Democracy and rights
Mali has had free elections and a functioning
multi-party system since 1992. But a coup in 2012, and
subsequent conflicts with Tuaregic separatists and
Islamist terrorists, has weakened both democracy and
respect for human rights.
Freedom of assembly and association is generally
respected. Permission is required to demonstrate. There
are plenty of NGOs working on issues such as the
environment, women's rights and children's rights. The
law states that civil society should participate in
certain political processes, among other things, they
should be consulted in connection with legislation. Lack
of capacity in the organizational world means that this
does not always work.
Offers a comprehensive list of airports in Mali, including international airports with city located, size and abbreviation, as well as the biggest airlines.
According to a law, 30 percent of the candidates in
elections must be women, as well as in the appointment
of public posts. This law is not always complied with,
for example in connection with municipal elections.
Corruption is illegal but still prevalent in the
judiciary and elsewhere in the state administration, not
least in the form of bribery. There are reports that
police are threatening individuals to get money. In
2019, Transparency International placed Mali as country
130 in its index of corruption in 180 countries (see the
full list here). This was a deterioration of ten
positions compared to 2018. Prior to that, according to
the organization, corruption in Mali had remained at
about the same level since the 2012 coup.
Freedom of expression and media
Mali was long regarded as one of the countries in
Africa where freedom of the press was respected most.
However, during the 2012 coup year, a large number of
journalists were arrested and many were subjected to
abuse and torture by both security forces and militant
The government has been accused of trying to prevent
reporting of abuse in troubled northern Mali, which has
largely been cut off from the outside world.
In general, the media is otherwise free to criticize
the government and other holders of power, and differing
opinions appear in the public debate. There is an
advocacy law that can restrict journalists' freedom, but
it is rarely used.
In Reporters Without Borders Press Freedom Index for
2020, Mali was ranked 108 out of 180 countries (see full
list here). According to the organization, freedom of
the press in the country deteriorated between 2012 and
2016 but has since gradually improved.
Judicial system and legal security
The judicial system should have an independent
position vis-à-vis the state, but the Ministry of
Justice appoints and dismisses judges. There have been
reports of undue pressure from holders of power. There
is a large shortage of trained lawyers.
Legal security is quite high, but corruption and
lengthy legal processes create problems. In northern and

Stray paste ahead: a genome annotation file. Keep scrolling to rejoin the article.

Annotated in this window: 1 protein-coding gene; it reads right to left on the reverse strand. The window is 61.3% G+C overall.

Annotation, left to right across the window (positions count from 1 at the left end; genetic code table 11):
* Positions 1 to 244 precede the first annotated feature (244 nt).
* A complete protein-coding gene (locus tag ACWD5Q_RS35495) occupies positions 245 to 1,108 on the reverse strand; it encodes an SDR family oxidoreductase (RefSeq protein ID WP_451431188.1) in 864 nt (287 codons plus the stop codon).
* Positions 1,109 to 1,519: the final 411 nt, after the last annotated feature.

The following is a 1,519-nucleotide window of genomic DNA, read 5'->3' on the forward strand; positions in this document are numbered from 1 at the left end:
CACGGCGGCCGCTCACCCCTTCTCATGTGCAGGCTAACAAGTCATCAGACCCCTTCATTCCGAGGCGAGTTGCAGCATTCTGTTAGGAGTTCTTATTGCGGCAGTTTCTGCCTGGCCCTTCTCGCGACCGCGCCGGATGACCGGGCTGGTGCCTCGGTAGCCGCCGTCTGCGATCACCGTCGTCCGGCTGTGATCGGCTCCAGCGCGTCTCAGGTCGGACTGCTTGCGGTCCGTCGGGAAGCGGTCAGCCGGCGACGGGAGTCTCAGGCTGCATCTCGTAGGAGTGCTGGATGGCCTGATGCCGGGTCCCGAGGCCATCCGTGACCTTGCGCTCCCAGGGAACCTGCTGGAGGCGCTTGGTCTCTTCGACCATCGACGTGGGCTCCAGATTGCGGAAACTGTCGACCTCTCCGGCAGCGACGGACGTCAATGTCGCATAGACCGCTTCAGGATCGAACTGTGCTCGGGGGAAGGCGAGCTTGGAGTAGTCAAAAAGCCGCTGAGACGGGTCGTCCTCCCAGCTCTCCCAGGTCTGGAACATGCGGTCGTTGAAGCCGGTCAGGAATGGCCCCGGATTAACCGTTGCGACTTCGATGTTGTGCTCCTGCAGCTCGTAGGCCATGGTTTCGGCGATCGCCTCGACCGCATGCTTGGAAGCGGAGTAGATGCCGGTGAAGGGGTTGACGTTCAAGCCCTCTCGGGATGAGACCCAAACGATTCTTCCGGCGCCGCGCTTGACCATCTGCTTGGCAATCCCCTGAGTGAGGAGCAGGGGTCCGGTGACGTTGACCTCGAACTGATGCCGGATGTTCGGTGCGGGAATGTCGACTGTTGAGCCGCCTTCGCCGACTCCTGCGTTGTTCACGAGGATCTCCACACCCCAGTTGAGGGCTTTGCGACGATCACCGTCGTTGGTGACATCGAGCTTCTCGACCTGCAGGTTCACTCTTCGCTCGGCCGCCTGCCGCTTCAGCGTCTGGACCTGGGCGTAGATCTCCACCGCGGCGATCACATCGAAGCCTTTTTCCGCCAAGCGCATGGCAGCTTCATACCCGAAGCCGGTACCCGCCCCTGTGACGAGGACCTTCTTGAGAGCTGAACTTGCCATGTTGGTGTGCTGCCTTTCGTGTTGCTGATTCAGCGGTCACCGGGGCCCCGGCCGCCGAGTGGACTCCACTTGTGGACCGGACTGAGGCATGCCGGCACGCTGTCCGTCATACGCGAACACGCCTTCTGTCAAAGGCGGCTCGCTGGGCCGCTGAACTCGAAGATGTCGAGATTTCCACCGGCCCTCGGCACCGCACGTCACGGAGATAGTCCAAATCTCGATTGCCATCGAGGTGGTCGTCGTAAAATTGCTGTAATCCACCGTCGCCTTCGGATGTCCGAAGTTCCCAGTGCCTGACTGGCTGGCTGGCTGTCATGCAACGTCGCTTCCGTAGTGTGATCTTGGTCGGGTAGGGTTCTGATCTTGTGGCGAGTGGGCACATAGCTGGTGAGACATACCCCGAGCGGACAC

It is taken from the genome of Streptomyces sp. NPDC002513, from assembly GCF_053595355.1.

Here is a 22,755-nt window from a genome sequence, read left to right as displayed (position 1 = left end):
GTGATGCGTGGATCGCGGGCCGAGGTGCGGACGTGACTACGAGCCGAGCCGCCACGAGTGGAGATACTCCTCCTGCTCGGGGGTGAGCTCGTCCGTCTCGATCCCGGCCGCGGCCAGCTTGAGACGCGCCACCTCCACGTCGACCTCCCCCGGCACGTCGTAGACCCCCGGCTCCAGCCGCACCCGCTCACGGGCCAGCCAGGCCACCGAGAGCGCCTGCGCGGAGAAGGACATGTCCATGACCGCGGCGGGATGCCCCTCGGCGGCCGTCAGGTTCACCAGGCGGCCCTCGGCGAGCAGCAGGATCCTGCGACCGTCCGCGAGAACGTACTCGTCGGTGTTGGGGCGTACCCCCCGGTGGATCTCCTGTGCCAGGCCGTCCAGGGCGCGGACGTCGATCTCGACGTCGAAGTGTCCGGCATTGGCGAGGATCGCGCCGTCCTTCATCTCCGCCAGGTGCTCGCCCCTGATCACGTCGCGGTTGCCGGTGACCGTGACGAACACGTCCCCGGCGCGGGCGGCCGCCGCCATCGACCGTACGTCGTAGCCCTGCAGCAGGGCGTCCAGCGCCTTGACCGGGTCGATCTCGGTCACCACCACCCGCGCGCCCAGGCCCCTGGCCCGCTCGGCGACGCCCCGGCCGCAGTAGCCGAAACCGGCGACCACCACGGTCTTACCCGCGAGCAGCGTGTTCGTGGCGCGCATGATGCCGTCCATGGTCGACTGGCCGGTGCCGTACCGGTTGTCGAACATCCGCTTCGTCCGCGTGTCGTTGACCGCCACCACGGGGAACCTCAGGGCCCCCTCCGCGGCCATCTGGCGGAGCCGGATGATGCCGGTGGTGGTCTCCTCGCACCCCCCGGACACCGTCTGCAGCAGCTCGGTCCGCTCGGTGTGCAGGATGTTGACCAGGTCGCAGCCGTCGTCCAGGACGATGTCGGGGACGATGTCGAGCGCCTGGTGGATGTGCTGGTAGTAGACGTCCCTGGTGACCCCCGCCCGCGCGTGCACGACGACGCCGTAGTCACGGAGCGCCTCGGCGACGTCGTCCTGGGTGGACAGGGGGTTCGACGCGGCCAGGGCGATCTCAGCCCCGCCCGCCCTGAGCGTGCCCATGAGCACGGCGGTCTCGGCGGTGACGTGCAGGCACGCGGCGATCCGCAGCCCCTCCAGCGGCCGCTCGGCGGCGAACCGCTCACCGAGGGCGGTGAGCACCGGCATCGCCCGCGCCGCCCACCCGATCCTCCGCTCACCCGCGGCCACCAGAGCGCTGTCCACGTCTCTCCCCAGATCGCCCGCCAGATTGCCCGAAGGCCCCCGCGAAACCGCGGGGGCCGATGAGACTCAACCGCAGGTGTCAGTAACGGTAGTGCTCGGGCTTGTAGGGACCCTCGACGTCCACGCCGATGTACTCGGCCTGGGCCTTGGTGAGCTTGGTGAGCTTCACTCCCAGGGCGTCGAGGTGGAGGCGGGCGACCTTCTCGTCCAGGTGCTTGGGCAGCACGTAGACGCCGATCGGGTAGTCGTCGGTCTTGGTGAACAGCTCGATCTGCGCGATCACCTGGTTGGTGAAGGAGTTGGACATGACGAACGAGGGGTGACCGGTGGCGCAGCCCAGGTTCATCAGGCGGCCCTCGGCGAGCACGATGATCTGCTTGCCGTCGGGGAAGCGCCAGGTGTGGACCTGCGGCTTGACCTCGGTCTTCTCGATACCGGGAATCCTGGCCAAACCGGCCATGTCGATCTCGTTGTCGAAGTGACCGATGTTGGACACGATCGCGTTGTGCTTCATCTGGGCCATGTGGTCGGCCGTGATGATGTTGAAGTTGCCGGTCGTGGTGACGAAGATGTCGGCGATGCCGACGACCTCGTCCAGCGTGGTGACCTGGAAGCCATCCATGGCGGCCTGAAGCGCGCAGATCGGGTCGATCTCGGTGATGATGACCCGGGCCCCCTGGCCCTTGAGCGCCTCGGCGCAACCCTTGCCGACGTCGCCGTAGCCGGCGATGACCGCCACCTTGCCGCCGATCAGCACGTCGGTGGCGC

central Mali, courts and other law enforcement
institutions are often absent.
In Mali, human rights have been respected relatively
well, but the deteriorating security situation from 2012
has brought with it an increased number of reports of
abuses against civilians, with arbitrary arrests and
torture even in the south. In the north, Islamist groups
have committed brutal assaults, including rapes,
mutilations and civilian murders.
The conditions in the prisons are reported to be
poor, and the detention times are often long, sometimes
several years. The death penalty is punished for, among
other things, high treason, espionage and murder, but no
execution has taken place for many years.
Mali has a national plan for strengthening human
rights. A department sorting under the Ministry of
Justice is responsible for realizing this.
Attacks against Westerners
Two French geologists are removed from his hotel in the town of Hombori by
unknown perpetrators. This is the first time a kidnapping of Westerners is
taking place south of the Niger River. Later, two German tourists are killed,
and one Swedish and one Dutch are kidnapped in Timbuktu by Aqim.
Parliament votes for constitutional amendments
A large majority (143 yes votes and 3 no votes) accepts President Touré's
draft constitutional amendments, which must now be approved even in a
referendum. The most important changes in the proposal are that Parliament
should have a second chamber (Senate) and that the power of the president be
strengthened at the expense of the prime minister, but that the opportunities to
call the presidential office at the same time are expanded.
Adéma appoints presidential candidate
In accordance with the Constitution, Touré may not run for re-election. The
party appoints the party leader and parliamentary Speaker Dioncounda Traoré as
its candidate. The Union for the Republic and Democracy (URD) elects Soumaila
Cissé, who is also supported by the country's highest Muslim council. Ibrahim
Boubacar Keïta is preparing for Mali Collection (RPM).
Female Prime Minister
Head of Government Modibo Sidibé is replaced by Cissé Mariam Kaïdama Sidibé,
who was previously Minister and President's Adviser. Thus, Mali gets a female
prime minister for the first time. No reason is stated for the change.
Explosion against the Embassy of France
Two people are injured in an attack on France's embassy in Bamako. A Tunisian
man suspected of belonging to Aqim is arrested for the act.